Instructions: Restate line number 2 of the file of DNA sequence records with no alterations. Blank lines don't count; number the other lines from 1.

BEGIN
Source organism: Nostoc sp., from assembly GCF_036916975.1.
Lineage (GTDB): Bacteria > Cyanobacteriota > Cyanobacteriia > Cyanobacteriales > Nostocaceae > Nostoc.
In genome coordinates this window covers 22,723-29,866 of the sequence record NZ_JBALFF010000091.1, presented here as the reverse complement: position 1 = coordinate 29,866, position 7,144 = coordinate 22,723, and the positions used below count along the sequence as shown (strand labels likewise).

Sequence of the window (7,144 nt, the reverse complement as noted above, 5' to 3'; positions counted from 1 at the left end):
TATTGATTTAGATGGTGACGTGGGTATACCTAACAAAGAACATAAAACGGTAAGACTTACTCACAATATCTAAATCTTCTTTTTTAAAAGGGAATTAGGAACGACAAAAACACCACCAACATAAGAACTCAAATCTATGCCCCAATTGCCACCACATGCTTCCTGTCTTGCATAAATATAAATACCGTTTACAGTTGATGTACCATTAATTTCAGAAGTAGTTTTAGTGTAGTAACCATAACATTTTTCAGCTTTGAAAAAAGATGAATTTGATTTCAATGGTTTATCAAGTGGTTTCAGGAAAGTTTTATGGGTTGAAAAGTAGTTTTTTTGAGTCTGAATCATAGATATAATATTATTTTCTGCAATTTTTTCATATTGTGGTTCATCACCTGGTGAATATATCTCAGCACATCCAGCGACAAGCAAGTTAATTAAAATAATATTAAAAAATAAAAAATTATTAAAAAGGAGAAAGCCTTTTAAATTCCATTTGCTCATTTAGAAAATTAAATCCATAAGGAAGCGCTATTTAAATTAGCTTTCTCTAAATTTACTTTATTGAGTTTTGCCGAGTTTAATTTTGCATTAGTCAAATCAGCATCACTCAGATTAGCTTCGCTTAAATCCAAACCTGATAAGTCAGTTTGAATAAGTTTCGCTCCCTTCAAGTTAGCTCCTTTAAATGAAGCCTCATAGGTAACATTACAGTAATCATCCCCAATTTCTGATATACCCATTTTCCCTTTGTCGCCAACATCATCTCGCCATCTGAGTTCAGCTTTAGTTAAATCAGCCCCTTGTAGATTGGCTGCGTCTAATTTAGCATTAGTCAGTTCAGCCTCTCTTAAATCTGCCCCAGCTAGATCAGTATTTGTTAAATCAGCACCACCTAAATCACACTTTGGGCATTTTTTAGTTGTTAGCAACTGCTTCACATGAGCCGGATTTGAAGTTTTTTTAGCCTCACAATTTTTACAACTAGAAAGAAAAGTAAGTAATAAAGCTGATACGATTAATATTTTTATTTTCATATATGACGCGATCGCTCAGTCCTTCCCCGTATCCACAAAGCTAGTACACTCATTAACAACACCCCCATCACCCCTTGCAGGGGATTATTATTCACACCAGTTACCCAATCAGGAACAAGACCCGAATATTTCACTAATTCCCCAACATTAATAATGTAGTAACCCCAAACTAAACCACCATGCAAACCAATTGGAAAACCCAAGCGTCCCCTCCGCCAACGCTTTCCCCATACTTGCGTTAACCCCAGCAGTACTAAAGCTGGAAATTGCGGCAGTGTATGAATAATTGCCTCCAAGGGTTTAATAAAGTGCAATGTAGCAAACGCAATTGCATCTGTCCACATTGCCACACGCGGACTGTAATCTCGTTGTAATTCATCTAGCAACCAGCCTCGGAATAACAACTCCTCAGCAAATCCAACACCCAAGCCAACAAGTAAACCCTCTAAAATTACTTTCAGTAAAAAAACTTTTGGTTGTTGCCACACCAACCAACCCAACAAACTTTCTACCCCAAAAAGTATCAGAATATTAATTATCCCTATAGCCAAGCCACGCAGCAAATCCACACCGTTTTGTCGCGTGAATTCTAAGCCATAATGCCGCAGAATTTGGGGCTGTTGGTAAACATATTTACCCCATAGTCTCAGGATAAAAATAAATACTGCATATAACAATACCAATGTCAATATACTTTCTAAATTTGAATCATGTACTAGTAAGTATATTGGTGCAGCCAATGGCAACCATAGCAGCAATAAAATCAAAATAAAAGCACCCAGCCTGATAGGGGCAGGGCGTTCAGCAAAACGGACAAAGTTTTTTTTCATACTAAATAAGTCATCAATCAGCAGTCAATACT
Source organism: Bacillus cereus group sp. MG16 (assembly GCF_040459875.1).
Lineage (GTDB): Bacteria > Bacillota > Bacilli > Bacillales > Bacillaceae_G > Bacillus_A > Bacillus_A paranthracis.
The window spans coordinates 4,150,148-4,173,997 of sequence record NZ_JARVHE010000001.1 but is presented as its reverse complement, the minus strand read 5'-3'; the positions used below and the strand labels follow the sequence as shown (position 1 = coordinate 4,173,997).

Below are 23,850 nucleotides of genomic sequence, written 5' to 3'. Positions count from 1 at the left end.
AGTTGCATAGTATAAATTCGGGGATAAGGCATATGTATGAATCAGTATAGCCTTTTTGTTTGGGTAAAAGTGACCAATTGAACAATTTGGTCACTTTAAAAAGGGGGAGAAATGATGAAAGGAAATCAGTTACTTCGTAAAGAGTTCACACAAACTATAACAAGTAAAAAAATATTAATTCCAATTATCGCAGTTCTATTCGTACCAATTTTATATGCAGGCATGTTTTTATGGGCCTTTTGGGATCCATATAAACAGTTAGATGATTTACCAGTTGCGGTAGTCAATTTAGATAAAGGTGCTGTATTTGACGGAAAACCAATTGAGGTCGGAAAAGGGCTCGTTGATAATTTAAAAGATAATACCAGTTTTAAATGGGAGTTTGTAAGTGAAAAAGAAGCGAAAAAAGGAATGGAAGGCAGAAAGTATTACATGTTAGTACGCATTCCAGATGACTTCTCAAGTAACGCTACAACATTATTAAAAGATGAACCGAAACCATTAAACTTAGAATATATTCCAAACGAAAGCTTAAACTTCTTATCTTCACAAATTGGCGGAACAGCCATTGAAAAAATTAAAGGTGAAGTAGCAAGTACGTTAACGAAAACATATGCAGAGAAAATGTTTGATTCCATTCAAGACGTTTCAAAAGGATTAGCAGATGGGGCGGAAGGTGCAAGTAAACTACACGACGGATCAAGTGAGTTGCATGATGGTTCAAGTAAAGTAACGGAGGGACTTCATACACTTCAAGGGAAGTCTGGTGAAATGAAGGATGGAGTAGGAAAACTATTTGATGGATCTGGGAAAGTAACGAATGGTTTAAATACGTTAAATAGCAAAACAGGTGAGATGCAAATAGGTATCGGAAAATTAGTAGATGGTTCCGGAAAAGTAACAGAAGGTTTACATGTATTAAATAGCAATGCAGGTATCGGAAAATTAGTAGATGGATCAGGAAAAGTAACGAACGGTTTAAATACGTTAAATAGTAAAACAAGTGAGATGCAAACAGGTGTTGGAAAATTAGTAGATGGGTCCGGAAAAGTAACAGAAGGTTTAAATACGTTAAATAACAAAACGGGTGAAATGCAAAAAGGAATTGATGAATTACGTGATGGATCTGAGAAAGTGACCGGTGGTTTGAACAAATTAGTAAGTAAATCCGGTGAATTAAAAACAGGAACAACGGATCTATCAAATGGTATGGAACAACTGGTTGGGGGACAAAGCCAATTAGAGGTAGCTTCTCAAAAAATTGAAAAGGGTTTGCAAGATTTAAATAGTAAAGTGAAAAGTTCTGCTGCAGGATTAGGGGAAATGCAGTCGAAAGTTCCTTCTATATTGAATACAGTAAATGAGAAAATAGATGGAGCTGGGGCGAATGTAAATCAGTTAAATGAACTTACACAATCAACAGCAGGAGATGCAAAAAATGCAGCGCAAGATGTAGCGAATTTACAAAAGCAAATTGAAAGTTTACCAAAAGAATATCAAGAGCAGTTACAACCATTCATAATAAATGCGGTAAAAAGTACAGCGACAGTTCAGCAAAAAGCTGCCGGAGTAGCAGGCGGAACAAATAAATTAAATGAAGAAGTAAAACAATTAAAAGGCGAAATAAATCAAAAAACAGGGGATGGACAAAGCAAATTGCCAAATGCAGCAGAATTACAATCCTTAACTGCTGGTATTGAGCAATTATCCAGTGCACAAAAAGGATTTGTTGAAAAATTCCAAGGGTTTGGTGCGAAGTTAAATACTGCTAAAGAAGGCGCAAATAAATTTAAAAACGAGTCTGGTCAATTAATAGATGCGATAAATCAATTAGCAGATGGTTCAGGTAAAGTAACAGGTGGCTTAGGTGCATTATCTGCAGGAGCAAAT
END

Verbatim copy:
Lineage (GTDB): Bacteria > Cyanobacteriota > Cyanobacteriia > Cyanobacteriales > Nostocaceae > Nostoc.